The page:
# Prove whether a particular function is concave

Given the following equation: $$V(w) = - \frac{\alpha}{2} \left[ y_1(w) + y_2(w) + \int _{-\infty}^{+\infty} \vert y_1(w) - y_2(w) - x\vert f_{T1}(x)dx\right] \\- \beta \int _{w - y_1(w)} ^{+\infty} \left( y_1(w) + x - w\right) f_{T2}(x)dx$$

and the information that

• $\frac{\partial y_2(w)}{\partial w} \geq 0$ and $\frac{\partial y_1(w)}{\partial w}=0$
• $F_{k}(x)=\int\limits_{-\infty}^{x} f_{k}(t)dt$ is $k$'s cumulative distribution function which is continuous on a compact support where $k=\{T_1,T_2\}$ and $0 \leq f_k \leq 1$ is $k$'s probability density function; and
• $\alpha, \beta > 0$

I would like to prove whether $V(w)$ is (strictly) concave, or if it is not concave, whether it is quasi-concave.

Attempts: I tried to see if the function has a second derivative that is negative.

First, I derived: $$\frac{\partial V(w)}{\partial w} = -\alpha y_2^{\prime}(w)\left[1-F_{T_1}\left(y_1(w)-y_2(w)\right) \right] + \beta\left[1-F_{T_2}(w-y_1(w))\right]$$

and

\begin{align} \frac{\partial }{\partial w} \left(\frac{\partial V(w)}{\partial w}\right) &= -\alpha y_2^{\prime}(w)\left[1-F_{T_1}\left(y_1(w)-y_2(w)\right) \right] + \beta\left[1-F_{T_2}(w-y_1(w))\right] \\ &= -\alpha \left\{ y_2^{\prime \prime}(w)\left[1-F_{T_1}\left(y_1(w)-y_2(w)\right) \right] + (y_2^{\prime}(w))^2 f_{T_1}\left(y_1(w)-y_2(w)\right) \right\} \\ \quad \quad \quad &- \beta f_{T_2} \left( w-y_1(w)\right) \end{align}

However, I could not sign $y_2^{\prime \prime}(w)$ without additional information.

• since y1 is constant as a function of w, your first integral is constant, and irrelevant. Your characterization of f_k doesn't make sense to me, F_k cannot be a function of x. What have you tried?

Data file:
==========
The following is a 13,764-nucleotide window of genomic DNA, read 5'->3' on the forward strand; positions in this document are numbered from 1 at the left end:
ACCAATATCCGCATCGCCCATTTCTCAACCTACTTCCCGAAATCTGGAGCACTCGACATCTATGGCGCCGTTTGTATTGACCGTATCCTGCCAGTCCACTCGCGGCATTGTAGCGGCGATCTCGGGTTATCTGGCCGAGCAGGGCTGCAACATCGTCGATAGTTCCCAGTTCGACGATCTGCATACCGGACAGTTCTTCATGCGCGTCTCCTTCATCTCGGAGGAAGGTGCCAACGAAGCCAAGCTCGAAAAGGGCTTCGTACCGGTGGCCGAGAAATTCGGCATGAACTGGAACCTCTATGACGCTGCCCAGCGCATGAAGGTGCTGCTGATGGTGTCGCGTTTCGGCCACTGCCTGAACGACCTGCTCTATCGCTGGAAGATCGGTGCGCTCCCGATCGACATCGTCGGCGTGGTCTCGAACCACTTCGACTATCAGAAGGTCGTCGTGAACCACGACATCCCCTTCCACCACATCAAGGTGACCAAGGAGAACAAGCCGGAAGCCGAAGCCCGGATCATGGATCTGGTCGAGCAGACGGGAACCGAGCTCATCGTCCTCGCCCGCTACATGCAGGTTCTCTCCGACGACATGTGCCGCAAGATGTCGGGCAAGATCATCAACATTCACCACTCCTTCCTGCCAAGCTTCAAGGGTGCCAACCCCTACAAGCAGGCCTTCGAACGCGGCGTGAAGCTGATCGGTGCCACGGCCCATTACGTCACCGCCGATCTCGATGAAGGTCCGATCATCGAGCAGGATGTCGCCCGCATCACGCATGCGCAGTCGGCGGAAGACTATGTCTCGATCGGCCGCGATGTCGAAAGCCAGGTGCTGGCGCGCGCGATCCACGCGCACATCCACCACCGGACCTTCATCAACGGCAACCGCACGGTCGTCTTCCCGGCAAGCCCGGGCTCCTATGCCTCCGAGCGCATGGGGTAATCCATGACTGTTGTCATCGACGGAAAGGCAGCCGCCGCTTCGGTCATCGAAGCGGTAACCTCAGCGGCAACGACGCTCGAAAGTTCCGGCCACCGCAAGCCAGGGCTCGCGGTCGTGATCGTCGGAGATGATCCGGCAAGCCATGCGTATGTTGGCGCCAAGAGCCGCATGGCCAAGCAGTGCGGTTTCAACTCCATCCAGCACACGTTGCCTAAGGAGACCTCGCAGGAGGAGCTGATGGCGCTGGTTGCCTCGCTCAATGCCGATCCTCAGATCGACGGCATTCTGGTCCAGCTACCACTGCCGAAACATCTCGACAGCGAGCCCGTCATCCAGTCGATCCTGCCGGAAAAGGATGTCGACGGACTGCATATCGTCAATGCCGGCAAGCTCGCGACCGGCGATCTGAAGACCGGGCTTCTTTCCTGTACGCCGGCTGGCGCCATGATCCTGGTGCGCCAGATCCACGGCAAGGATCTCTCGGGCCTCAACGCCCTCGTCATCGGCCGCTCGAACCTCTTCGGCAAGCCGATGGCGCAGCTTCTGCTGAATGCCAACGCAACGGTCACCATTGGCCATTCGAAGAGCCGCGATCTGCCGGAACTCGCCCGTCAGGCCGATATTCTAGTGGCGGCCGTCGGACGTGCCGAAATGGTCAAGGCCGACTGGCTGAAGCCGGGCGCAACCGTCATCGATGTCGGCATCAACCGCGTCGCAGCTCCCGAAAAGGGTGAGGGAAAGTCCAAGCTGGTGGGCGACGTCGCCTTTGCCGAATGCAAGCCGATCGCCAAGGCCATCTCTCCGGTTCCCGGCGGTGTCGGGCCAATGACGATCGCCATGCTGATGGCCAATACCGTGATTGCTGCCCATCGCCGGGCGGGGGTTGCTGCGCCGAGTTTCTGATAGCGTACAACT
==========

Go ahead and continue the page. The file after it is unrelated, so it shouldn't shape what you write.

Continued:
– John
Oct 22, 2014 at 18:06
• @John I edited the question in light of your comments which are spot on.
– Duna
Oct 22, 2014 at 18:34
• @John I now included attempts I made
– Duna
Oct 22, 2014 at 19:02

Edit: (based upon edits to question)

Ah, well, you clearly have more knowledge than you put into your original question, so perhaps you are holding out on more information? That said, there's still hope, you still need properties of $y_2(w)$, but basically, you need to guarantee the following...

$$V''(w) \le 0$$

Notice that $y_1(w)$ is just a constant. Let's call that constant $y_1$. Then you're left with:

$$0 \le \alpha \{y''_2(w) [1 - F_{T_1}(y_1 - y_2(w))] + (y'_2(w))^2 f_{T_1}(y_1-y_2(w))\} - \beta f_{T_2}(w-y_1)$$

You're done if $y''_2 \ge 0$.

If you can't guarantee that, then you need to show... $$\frac{\beta}{\alpha} f_{T_2}(w-y_1) \le y''_2(w) [1 - F_{T_1}(y_1 - y_2(w))] + (y'_2(w))^2 f_{T_1}(y_1-y_2(w))$$

Ugh. Good luck with that... :) The above assumes you computed the derivatives correctly. I don't think you did. The absolute values are going to wreak havoc, and I see no evidence of that in your derivative.

• I guess it should be a - before $\beta$ in your equation. By definition, each $f$ is non-negative and $[1-F(.)] \geq 0$. Thus, if $y_2^{\prime \prime}(w) \geq 0$ then the function is can be said concave.
– Duna
Oct 23, 2014 at 14:48